Tricentis has been following a “road to Agile” for the past couple of years. We have gone down that route for quite some time, celebrating successes and facing setbacks. In this blog post series we will explain why we did what we did, how we did it, and last but not least, what we did (following Simon Sinek’s mantra: “people don’t buy what you do – they buy why you do it”).
Every business is a software business.
It was not always like this, but in recent years IT and software departments transformed from being the nerds you kept in your basement, responsible for some important but internal facing systems (“of record”), to well-regarded teams crucial for your business’ success and responsible for customer facing systems (“of innovation”). The Agile and DevOps movements are a direct result of this fact. You had to get away from big bang releases that put you behind your rivals to quick updates that gave you the competitive edge you needed to succeed. Your development department is in the spotlight now, every day.
Quality at Speed.
At Tricentis we saw a similar change over the years. As we were growing, we realized that we needed to change to keep a competitive advantage – we could not afford to be slow and rigid. We, also, had to transform and be (more) Agile. We are true believers of what we are preaching to our customers – and now we are living through the changes ourselves. We are not completely there yet, but we can already clearly see the results of our transformation: while our competitors just seem to defend what they have, we are constantly adding to our product – with quality and at increasingly high speed.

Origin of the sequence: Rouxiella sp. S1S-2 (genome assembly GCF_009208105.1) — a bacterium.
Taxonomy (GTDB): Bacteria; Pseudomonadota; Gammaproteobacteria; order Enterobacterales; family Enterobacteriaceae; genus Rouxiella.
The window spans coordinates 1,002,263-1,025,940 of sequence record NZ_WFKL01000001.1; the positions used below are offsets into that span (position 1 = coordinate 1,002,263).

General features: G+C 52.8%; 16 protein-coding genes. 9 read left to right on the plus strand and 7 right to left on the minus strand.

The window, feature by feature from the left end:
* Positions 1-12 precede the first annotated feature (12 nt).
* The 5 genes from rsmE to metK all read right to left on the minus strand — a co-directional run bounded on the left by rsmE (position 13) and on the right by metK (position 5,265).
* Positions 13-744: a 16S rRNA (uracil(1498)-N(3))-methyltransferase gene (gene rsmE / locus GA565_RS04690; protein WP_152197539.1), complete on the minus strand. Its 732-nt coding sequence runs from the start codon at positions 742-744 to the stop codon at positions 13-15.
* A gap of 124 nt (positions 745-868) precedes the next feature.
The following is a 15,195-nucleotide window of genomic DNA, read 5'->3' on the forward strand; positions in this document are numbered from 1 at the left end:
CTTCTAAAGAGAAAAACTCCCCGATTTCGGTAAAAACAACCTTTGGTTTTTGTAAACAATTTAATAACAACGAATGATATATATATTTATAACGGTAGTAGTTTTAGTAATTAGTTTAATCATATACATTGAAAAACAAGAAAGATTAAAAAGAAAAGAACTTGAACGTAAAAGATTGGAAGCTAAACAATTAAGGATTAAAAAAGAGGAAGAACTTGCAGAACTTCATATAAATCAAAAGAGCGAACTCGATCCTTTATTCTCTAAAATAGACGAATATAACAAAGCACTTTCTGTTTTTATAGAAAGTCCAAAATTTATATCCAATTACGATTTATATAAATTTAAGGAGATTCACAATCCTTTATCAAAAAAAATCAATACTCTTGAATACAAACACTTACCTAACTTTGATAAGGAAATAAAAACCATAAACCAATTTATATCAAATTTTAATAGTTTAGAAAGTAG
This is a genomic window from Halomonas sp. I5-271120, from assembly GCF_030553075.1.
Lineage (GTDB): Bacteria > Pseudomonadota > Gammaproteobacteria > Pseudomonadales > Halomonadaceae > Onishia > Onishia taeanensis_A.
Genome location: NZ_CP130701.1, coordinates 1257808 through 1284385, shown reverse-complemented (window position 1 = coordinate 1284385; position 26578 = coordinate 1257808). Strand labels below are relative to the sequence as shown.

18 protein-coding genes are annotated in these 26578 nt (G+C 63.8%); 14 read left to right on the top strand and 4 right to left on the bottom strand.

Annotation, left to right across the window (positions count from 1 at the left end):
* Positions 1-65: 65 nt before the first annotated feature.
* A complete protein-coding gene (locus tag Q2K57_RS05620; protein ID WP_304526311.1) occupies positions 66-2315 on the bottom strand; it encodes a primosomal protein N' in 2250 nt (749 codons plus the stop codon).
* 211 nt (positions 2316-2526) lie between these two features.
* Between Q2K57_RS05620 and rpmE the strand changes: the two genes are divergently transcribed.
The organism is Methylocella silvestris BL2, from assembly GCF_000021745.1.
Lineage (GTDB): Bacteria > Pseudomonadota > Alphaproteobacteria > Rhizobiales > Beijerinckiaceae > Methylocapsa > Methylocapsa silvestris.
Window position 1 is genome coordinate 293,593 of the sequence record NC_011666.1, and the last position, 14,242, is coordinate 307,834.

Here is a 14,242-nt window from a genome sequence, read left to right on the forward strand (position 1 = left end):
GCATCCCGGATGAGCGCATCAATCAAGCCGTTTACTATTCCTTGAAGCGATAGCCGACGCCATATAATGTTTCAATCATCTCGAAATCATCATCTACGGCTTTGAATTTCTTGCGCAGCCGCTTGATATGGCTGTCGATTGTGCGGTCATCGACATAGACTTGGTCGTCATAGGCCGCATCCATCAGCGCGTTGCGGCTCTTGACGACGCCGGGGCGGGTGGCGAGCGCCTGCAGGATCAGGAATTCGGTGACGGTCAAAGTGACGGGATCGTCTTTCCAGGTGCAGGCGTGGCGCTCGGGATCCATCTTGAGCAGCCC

You can’t buy culture.
Where did we start? What’s the first and most important factor for success within an Agile transition? How did we manage the first turn on our road to Agile? Unfortunately, (as expected) the most important change is also the most difficult one – your culture needs to allow and support the Agile transition. At Tricentis we believe in and live the following set of core values on every level in the organization and with every move we make:
- Customer Success
- Trust & Responsibility
- Open Communication
Notice how they are in line with the Agile manifesto – what a fantastic coincidence. 🙂
Also as you can see, an engineering mind set, a focus on moving the product ahead with continued innovation on the one hand but the customers’ success in mind on the other hand, is deeply engrained in Tricentis’ culture. Every team member supports this set of core values. This is the main contributing factor for our success on the road to Agile.